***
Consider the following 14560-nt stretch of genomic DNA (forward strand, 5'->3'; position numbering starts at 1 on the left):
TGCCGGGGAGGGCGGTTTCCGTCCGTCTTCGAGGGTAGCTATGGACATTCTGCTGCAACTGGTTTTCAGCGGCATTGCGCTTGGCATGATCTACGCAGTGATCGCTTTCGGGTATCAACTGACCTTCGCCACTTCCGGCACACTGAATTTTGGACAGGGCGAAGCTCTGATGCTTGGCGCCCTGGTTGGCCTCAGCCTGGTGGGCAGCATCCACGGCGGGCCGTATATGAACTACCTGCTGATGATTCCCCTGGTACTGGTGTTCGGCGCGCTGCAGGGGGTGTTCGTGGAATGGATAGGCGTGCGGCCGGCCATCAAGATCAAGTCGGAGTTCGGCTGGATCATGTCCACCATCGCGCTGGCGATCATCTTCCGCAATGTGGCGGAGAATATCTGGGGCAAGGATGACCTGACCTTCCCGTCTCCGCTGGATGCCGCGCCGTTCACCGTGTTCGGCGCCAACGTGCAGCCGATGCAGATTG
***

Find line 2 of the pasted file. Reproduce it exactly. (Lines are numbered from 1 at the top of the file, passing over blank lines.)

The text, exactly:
TGCCGGGGAGGGCGGTTTCCGTCCGTCTTCGAGGGTAGCTATGGACATTCTGCTGCAACTGGTTTTCAGCGGCATTGCGCTTGGCATGATCTACGCAGTGATCGCTTTCGGGTATCAACTGACCTTCGCCACTTCCGGCACACTGAATTTTGGACAGGGCGAAGCTCTGATGCTTGGCGCCCTGGTTGGCCTCAGCCTGGTGGGCAGCATCCACGGCGGGCCGTATATGAACTACCTGCTGATGATTCCCCTGGTACTGGTGTTCGGCGCGCTGCAGGGGGTGTTCGTGGAATGGATAGGCGTGCGGCCGGCCATCAAGATCAAGTCGGAGTTCGGCTGGATCATGTCCACCATCGCGCTGGCGATCATCTTCCGCAATGTGGCGGAGAATATCTGGGGCAAGGATGACCTGACCTTCCCGTCTCCGCTGGATGCCGCGCCGTTCACCGTGTTCGGCGCCAACGTGCAGCCGATGCAGATTG